As the president of the Federation of Canadian Municipalities said with reference to the increasing gap municipalities are facing in dealing with the challenges that the former Liberal government and the present government have downloaded to them, the government may have recognized the challenges but provided no additional resources to address them.

Resumption of debate on Address in Reply
Speech from the Throne

1:35 p.m.

Conservative

Maurice Vellacott Saskatoon—Wanuskewin, SK

Mr. Speaker, the hon. member opposite may want to note that there has been considerable economic advances and success in this country, which everybody is gaining from. Admittedly, much needs to be done on the poverty side and our government is serious about this issue too.

In our throne speech we talk in terms of some of the steps to improve the lives of Canadian aboriginal people. I offer to the House the final settlement in respect of the Indian residential schools and the upcoming apology in respect to that. I am grateful that our government is taking care of those needs and addressing some of those issues in our country.

The throne speech mentioned strengthening the federation and our democratic institutions. I would hope the member would agree that unless we have strength in our country and in our institutions some of these other things can take a beating. We need to ensure that we are on top in the modern era with our democratic institutions.

I have a question for the member who is from British Columbia. In the last session, the Conservative government introduced a democratic representation bill, Bill C-56, which would have amended the formula for the allocation of seats in the House and would have ensured representation by population, particularly for the growing population in the province of British Columbia.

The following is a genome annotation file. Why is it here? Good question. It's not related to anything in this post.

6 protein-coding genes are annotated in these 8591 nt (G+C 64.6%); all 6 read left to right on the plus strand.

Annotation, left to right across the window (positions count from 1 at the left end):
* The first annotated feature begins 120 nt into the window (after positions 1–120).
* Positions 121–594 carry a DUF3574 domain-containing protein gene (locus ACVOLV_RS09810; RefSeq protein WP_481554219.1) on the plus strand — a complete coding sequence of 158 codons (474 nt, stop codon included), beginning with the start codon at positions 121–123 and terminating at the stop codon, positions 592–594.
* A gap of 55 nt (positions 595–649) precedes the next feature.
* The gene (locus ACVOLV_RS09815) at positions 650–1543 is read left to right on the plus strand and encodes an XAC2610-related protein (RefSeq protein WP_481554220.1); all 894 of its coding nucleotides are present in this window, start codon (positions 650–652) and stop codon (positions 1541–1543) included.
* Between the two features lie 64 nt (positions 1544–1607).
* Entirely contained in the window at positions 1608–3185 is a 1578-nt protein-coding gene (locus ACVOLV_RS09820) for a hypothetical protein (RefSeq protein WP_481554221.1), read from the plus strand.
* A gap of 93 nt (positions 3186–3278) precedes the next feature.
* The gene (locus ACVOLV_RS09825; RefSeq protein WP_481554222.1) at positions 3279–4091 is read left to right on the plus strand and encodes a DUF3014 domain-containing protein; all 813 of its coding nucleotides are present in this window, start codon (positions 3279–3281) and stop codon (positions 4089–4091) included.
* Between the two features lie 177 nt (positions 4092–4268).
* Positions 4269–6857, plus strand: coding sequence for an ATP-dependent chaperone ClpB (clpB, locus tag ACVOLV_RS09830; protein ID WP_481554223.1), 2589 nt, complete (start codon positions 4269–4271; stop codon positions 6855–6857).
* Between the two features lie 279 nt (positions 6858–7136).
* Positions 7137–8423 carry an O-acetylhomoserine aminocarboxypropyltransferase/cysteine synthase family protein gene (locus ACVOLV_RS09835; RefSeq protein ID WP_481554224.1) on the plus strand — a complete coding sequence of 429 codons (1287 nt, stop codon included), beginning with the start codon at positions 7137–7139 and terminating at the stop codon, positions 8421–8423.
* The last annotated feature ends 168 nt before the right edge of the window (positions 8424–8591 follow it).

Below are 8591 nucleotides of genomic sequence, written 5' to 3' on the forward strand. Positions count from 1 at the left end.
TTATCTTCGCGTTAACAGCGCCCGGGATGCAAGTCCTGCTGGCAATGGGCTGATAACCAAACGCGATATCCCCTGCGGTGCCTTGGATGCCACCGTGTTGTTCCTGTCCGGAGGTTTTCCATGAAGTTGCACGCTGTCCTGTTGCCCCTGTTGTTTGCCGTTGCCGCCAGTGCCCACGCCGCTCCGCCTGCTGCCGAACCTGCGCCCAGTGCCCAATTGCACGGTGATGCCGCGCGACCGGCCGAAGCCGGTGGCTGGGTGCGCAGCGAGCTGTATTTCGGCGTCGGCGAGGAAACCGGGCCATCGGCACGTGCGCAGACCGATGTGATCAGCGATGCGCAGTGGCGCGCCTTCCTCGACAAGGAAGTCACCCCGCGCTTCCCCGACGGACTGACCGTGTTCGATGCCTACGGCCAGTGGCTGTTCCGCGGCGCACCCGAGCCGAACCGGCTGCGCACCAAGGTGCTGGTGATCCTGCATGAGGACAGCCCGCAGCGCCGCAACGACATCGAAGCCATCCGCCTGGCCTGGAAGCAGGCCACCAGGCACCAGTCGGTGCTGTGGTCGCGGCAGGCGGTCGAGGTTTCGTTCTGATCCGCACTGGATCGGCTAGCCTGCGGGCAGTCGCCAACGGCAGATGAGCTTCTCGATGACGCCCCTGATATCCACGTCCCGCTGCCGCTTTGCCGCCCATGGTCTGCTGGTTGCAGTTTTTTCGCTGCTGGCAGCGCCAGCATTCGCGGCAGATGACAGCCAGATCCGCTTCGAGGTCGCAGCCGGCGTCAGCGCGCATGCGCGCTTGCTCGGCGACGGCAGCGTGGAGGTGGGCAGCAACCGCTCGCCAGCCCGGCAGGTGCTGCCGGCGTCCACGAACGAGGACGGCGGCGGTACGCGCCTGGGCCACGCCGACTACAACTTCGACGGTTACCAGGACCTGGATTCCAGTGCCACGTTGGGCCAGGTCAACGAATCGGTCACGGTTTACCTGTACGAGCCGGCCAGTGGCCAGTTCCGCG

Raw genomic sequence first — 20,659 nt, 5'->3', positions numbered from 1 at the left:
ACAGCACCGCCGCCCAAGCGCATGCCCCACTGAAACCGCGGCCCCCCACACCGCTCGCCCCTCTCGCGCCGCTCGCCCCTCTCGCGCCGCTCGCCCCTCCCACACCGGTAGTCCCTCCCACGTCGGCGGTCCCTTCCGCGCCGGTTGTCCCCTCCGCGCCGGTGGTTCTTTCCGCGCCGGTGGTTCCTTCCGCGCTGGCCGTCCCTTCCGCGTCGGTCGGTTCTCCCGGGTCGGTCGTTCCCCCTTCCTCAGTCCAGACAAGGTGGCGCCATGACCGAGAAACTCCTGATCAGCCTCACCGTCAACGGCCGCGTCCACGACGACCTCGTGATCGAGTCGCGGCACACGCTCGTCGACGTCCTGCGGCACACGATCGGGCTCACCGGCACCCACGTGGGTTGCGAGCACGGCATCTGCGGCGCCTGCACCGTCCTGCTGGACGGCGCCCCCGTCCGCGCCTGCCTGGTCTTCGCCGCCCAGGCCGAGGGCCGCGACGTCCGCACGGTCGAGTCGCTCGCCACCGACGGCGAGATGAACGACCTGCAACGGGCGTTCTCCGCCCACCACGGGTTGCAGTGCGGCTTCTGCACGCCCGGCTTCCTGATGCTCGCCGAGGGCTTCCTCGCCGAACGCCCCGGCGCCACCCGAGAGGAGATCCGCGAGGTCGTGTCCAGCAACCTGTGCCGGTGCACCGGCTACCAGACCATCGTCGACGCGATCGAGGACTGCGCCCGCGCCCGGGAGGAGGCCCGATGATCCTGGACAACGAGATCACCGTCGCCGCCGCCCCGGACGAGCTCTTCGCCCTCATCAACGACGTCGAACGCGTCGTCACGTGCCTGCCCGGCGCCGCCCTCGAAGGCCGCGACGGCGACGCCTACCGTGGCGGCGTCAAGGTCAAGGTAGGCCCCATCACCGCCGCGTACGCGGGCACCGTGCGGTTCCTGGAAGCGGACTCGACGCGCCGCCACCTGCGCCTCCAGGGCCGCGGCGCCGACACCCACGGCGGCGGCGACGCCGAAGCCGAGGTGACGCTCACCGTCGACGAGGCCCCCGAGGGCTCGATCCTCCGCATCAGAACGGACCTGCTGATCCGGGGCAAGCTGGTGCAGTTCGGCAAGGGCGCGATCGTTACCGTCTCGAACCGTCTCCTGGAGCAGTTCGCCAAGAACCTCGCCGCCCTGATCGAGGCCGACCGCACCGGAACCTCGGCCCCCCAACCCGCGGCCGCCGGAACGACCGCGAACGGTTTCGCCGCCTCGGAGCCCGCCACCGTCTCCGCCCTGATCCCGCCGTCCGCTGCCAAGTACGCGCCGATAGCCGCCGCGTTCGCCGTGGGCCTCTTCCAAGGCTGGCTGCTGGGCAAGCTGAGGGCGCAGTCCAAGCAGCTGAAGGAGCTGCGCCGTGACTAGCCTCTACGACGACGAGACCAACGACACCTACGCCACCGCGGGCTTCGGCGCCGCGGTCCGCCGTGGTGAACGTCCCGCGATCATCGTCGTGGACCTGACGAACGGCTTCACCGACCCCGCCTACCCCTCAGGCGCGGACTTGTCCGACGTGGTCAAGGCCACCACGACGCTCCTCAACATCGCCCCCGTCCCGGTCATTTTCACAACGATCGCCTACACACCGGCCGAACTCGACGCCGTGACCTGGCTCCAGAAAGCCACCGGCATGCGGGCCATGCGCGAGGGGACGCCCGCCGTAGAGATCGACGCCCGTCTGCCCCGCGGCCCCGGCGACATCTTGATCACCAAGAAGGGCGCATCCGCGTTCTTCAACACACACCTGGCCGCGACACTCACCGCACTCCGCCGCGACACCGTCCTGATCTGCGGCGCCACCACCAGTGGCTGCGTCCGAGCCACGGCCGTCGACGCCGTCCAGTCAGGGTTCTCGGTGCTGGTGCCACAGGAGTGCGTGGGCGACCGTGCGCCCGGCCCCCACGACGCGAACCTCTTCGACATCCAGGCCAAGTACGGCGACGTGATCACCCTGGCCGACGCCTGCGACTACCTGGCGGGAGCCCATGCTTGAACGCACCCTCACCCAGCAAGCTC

Could the hon. member assure the House that she as an individual and her New Democratic colleagues would support the legislation when it is reintroduced in the House? I heard no mention in her speech and I would be very interested in getting a response on that now.

Resumption of debate on Address in Reply
Speech from the Throne

1:40 p.m.

NDP

Denise Savoie Victoria, BC

Mr. Speaker, the member forgot to mention that his government cancelled the Kelowna accord. If the Conservatives recognize the prosperity gap, the throne speech did not suggest any ways for addressing it. Not only that, but it confirmed a cut of the GST by 1% and corporate tax cuts. These cuts will only continue to shrink the government's ability to invest in measures that would address the prosperity gap.

With respect to the member's question on democratic reform, my first answer would be to reference a member who sits in the Prime Minister's cabinet but does not actually sit in the House. If there is anything that betray's the government's real agenda and shows it is not interested in democratic reform, it would be the appointment of that individual to a position of responsibility in cabinet when he is not an elected member. It is difficult to take the Conservatives proposals of democratic reform very seriously at this point.